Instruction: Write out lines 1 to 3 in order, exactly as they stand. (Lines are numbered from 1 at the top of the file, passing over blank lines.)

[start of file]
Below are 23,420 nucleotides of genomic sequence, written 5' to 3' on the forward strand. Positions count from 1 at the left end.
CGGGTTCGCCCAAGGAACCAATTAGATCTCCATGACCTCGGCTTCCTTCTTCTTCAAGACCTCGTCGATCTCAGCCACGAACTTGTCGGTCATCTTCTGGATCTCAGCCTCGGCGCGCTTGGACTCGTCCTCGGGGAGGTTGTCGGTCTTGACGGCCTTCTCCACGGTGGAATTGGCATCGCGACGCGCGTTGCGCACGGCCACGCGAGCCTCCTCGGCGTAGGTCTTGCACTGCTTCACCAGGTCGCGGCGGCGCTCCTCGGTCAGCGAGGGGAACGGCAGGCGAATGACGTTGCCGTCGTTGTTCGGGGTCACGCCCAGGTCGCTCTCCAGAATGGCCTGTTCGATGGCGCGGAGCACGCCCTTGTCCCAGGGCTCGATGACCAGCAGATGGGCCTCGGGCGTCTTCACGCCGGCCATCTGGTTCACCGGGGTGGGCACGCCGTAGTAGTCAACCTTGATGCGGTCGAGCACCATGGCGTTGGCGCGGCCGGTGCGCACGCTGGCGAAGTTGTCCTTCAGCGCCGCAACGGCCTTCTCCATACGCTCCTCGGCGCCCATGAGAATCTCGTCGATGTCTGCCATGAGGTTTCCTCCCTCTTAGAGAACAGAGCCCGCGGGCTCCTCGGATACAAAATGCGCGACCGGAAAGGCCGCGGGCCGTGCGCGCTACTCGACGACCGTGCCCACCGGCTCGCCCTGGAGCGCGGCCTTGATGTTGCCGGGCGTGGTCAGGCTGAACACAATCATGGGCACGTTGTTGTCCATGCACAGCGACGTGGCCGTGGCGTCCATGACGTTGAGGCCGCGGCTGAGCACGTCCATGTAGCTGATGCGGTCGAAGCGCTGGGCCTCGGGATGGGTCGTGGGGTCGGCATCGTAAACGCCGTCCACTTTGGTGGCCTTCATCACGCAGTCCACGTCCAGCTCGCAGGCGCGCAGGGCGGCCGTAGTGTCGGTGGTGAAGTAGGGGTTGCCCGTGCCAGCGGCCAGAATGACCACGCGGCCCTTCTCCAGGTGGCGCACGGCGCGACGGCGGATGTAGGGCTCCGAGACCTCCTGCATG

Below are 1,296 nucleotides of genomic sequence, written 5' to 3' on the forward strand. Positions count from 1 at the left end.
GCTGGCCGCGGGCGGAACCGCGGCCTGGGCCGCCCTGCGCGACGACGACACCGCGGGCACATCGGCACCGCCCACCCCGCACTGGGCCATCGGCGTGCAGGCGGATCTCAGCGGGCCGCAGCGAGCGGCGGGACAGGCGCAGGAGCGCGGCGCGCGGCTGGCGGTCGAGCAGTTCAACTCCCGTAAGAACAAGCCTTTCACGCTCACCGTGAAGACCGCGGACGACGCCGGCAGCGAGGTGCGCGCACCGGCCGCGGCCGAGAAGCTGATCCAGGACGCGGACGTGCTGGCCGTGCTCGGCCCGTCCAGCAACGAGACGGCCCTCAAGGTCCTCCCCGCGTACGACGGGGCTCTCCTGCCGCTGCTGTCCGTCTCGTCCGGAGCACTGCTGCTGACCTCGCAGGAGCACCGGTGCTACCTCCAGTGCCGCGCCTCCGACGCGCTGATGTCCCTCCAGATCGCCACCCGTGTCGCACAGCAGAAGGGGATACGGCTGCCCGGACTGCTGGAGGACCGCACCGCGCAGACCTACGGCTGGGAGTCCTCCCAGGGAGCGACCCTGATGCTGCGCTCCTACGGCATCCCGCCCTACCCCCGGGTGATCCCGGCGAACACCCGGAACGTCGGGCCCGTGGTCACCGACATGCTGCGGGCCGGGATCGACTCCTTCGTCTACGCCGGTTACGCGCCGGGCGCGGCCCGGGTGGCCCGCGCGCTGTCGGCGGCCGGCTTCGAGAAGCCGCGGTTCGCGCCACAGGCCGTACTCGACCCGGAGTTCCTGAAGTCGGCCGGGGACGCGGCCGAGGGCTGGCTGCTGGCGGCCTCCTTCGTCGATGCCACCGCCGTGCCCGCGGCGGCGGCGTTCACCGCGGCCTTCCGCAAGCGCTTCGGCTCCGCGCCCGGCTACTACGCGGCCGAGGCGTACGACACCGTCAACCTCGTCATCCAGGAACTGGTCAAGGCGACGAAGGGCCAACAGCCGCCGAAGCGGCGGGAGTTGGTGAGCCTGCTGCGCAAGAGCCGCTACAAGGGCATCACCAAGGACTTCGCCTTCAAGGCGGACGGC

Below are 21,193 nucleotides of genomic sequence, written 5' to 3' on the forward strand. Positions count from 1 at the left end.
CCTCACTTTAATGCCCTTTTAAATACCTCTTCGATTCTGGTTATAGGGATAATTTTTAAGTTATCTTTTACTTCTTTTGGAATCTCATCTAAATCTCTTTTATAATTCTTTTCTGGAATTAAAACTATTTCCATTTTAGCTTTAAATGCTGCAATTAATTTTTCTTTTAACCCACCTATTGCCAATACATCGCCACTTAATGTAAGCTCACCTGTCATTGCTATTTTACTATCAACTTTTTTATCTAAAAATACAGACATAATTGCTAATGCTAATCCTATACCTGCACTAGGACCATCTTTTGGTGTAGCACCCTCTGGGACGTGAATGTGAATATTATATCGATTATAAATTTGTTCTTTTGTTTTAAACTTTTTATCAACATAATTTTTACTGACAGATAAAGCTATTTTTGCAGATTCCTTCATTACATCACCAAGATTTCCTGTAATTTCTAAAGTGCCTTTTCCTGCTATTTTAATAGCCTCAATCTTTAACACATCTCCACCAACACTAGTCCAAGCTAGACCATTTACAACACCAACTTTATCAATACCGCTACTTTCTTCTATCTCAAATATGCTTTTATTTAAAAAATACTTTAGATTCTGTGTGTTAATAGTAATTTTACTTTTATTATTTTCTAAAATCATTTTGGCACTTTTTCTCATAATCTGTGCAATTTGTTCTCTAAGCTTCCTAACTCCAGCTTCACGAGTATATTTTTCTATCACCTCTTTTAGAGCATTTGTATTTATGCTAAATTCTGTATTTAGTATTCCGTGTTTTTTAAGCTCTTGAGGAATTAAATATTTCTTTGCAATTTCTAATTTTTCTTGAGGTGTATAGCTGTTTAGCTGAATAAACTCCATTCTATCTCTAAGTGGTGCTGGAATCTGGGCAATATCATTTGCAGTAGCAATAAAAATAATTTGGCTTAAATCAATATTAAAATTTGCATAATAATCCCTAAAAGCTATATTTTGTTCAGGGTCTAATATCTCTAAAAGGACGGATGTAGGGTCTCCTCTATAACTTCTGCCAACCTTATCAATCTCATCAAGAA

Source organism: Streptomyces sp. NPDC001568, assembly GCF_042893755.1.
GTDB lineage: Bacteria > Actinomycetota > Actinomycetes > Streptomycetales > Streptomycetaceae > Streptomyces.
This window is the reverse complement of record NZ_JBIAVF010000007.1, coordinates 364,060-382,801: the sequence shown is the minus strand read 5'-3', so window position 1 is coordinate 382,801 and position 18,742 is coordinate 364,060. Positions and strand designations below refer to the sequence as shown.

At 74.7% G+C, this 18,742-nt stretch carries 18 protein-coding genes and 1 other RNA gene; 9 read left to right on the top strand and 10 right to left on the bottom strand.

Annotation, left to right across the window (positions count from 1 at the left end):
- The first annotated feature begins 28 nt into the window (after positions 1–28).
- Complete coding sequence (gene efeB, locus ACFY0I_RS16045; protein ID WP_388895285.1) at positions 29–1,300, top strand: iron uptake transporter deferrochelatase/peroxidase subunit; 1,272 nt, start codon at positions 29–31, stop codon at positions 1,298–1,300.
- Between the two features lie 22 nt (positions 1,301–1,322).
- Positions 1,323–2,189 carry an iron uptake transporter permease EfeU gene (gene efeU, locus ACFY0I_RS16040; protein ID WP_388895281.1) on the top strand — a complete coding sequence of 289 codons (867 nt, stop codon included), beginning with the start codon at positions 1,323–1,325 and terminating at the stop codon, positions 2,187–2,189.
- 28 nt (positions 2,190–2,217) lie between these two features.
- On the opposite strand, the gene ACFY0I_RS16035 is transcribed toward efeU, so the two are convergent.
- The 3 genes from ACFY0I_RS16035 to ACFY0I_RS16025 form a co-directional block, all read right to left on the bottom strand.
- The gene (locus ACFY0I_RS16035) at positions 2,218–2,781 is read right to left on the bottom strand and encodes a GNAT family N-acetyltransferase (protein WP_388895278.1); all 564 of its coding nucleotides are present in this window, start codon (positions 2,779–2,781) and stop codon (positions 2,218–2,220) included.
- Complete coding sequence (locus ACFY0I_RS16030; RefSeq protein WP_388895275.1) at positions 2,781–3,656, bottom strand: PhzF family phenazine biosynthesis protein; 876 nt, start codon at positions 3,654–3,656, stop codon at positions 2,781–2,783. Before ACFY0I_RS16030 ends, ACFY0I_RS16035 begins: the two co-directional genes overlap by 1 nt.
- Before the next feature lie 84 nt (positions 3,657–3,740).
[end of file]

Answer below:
Below are 23,420 nucleotides of genomic sequence, written 5' to 3' on the forward strand. Positions count from 1 at the left end.
CGGGTTCGCCCAAGGAACCAATTAGATCTCCATGACCTCGGCTTCCTTCTTCTTCAAGACCTCGTCGATCTCAGCCACGAACTTGTCGGTCATCTTCTGGATCTCAGCCTCGGCGCGCTTGGACTCGTCCTCGGGGAGGTTGTCGGTCTTGACGGCCTTCTCCACGGTGGAATTGGCATCGCGACGCGCGTTGCGCACGGCCACGCGAGCCTCCTCGGCGTAGGTCTTGCACTGCTTCACCAGGTCGCGGCGGCGCTCCTCGGTCAGCGAGGGGAACGGCAGGCGAATGACGTTGCCGTCGTTGTTCGGGGTCACGCCCAGGTCGCTCTCCAGAATGGCCTGTTCGATGGCGCGGAGCACGCCCTTGTCCCAGGGCTCGATGACCAGCAGATGGGCCTCGGGCGTCTTCACGCCGGCCATCTGGTTCACCGGGGTGGGCACGCCGTAGTAGTCAACCTTGATGCGGTCGAGCACCATGGCGTTGGCGCGGCCGGTGCGCACGCTGGCGAAGTTGTCCTTCAGCGCCGCAACGGCCTTCTCCATACGCTCCTCGGCGCCCATGAGAATCTCGTCGATGTCTGCCATGAGGTTTCCTCCCTCTTAGAGAACAGAGCCCGCGGGCTCCTCGGATACAAAATGCGCGACCGGAAAGGCCGCGGGCCGTGCGCGCTACTCGACGACCGTGCCCACCGGCTCGCCCTGGAGCGCGGCCTTGATGTTGCCGGGCGTGGTCAGGCTGAACACAATCATGGGCACGTTGTTGTCCATGCACAGCGACGTGGCCGTGGCGTCCATGACGTTGAGGCCGCGGCTGAGCACGTCCATGTAGCTGATGCGGTCGAAGCGCTGGGCCTCGGGATGGGTCGTGGGGTCGGCATCGTAAACGCCGTCCACTTTGGTGGCCTTCATCACGCAGTCCACGTCCAGCTCGCAGGCGCGCAGGGCGGCCGTAGTGTCGGTGGTGAAGTAGGGGTTGCCCGTGCCAGCGGCCAGAATGACCACGCGGCCCTTCTCCAGGTGGCGCACGGCGCGACGGCGGATGTAGGGCTCCGAGACCTCCTGCATG

Below are 1,296 nucleotides of genomic sequence, written 5' to 3' on the forward strand. Positions count from 1 at the left end.